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Current position of the SSV Robert C. Seamans. Click on the vessel to view position history. Use the tools, top right, to change the map style or view data layers. Dates and times use GMT (Greenwich Mean Time).

SEA Currents: SSV Robert C. Seamans

May 03, 2017

Taking our departure from Raiatea

Scott Spillias, Chief Mate

Ocean Exploration

Helen stares longingly out to sea

Ship's Log

Midway between Huahine and Raiatea

Ship’s Speed
~7 kts, motorsailing under the stays’ls

Ship’s Heading
125° PSC

3635 nm total

Fair weather Cumulus, 27°C

Souls on Board

Today at 1530 local time our ship departed the calm, protected waters of Raiatea's lagoon bound for sea on the final leg of our journey together.  For many of us, our arrival to the land brought a mixture of feelings and reactions: a visceral aversion to the sight of cars and trucks, a strange need to carry dirt around in one's pocket, the urge to lie prostrate and kiss the ground. Our watery world, which had ensconced us in its protective (sometimes combative) embrace, was shattered, and all of a sudden there were these rocks, and people, and colors other than blue. It was weird!

But now we are returning to our first shared home: the ocean, and again there is a sense of conflicted emotions hanging about the ship.  It is difficult to leave a place that has welcomed you with such fully open arms as Raiatea has. 48 hours is only really enough time to scratch the surface and whet the appetite.  There are still so many more people to meet and soursops to eat!  But the waves crashing on the reef just outside of the lagoon are a clear call to the ship and to the sailor within us that the sea is out there waiting.  And though for some of us, this might very well be our last time departing the land on a ship bound for sea, we are overjoyed that we still have this time together, to laugh, to sing, and to marvel at the beauty all around us.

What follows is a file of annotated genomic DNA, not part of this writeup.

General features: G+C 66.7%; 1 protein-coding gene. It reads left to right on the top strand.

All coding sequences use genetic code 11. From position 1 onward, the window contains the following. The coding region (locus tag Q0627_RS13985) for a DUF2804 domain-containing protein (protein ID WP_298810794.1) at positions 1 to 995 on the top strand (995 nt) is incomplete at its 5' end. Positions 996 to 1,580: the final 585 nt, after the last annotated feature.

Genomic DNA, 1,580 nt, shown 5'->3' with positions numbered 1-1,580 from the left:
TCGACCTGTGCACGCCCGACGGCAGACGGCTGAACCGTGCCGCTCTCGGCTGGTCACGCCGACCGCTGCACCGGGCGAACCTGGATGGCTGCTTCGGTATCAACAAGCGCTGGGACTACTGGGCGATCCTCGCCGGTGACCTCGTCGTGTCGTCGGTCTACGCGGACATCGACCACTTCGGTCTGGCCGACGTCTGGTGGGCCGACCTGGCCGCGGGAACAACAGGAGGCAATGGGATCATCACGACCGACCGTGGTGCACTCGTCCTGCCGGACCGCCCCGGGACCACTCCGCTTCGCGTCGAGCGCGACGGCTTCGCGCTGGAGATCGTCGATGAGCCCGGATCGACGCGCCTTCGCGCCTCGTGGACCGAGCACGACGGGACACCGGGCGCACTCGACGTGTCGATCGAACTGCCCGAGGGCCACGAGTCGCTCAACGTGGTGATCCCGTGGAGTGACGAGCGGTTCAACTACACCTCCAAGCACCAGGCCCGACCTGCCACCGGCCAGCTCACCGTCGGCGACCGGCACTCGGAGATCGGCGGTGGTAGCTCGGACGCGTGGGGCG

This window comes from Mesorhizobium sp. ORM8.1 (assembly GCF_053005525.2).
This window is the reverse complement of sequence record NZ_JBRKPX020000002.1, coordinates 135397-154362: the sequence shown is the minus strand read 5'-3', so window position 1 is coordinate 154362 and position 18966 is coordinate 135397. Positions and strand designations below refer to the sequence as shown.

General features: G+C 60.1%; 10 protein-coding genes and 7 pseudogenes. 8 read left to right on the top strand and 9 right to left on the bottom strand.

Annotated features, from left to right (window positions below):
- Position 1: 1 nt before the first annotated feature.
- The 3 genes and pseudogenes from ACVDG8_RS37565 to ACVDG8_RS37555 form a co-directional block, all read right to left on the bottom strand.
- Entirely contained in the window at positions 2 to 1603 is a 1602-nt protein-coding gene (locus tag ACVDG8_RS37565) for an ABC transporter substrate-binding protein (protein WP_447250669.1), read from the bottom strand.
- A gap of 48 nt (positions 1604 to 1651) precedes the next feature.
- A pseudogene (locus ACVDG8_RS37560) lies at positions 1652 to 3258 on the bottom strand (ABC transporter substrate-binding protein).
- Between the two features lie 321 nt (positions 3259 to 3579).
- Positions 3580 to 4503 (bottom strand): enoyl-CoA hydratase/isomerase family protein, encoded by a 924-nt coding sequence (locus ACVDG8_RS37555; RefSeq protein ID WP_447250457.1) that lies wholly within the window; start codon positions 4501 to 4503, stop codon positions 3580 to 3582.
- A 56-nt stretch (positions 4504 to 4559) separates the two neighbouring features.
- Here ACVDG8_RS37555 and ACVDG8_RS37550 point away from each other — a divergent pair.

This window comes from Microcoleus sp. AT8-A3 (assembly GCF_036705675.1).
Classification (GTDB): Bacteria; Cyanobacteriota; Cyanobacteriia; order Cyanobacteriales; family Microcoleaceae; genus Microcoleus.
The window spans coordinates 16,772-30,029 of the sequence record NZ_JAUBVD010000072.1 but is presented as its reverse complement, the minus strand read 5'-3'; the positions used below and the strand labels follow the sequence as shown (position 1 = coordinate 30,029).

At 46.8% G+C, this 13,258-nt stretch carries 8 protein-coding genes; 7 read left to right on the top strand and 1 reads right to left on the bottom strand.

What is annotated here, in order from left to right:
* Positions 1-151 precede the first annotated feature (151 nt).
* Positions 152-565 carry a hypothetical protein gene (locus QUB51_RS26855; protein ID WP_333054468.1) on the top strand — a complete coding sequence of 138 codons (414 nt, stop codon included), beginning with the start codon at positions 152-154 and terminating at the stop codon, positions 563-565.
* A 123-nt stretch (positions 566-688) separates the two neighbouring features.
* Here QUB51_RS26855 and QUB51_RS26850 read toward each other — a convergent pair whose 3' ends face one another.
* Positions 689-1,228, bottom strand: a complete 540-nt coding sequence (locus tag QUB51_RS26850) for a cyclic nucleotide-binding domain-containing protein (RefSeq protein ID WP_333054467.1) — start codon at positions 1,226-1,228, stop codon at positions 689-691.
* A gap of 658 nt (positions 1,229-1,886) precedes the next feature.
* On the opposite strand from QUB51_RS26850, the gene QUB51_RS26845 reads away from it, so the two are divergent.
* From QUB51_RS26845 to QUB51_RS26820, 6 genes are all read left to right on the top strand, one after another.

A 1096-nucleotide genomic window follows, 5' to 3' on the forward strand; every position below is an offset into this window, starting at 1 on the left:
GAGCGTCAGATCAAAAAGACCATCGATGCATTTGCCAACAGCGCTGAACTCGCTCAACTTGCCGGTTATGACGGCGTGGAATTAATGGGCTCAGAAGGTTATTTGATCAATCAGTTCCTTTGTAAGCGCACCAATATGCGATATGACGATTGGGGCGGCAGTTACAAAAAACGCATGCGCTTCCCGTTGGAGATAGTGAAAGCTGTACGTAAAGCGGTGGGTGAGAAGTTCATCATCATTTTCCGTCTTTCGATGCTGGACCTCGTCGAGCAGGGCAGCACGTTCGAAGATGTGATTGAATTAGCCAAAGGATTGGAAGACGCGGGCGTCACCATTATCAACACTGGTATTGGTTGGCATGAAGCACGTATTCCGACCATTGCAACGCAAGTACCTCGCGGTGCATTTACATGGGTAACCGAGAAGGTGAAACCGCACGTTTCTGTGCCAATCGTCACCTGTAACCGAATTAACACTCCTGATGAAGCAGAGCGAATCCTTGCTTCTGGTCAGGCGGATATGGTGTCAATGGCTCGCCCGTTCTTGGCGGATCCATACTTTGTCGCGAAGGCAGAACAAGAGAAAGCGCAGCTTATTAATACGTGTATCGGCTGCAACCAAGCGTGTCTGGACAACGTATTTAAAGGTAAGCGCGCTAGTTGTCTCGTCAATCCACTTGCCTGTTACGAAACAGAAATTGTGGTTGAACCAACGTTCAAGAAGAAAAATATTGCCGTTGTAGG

So we saw the sights, we danced the dances, we heard the stories, and now we will leave and carry a tiny piece Raiatea within us for the rest of our lives.  And when we meet others, maybe on a beach under the hot sun somewhere, or standing at the helm under a sky full of stars, or back home cozy in our living rooms, we will share the lessons we learned from this place and every other place our lives have touched. Because that's what we sailors do,we are life's greatest collectors.  We are the wanderers, unable to stay still for long.  Always seeking, always learning, and always looking over the next horizon. 

- Scott

Categories: Robert C. Seamans,Ocean Exploration, • Topics: s272  life at sea  study abroad • (1) Comments
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Leave a public comment for students and crew to read when they reach their next port and have access to the internet!

#1. Posted by Ann Thomas on May 05, 2017

I have been reading the daily blogs, completely fascinated with all the adventures of life at sea. Being a definite land- lover, I could never even enjoy a minute of it ! I am very impressed with the quality of writing also. My niece Marcia Campbell is with you and I look forward to seeing her and learning more about Semester at Sea. Thank you for keeping us well informed. Ann Thomas



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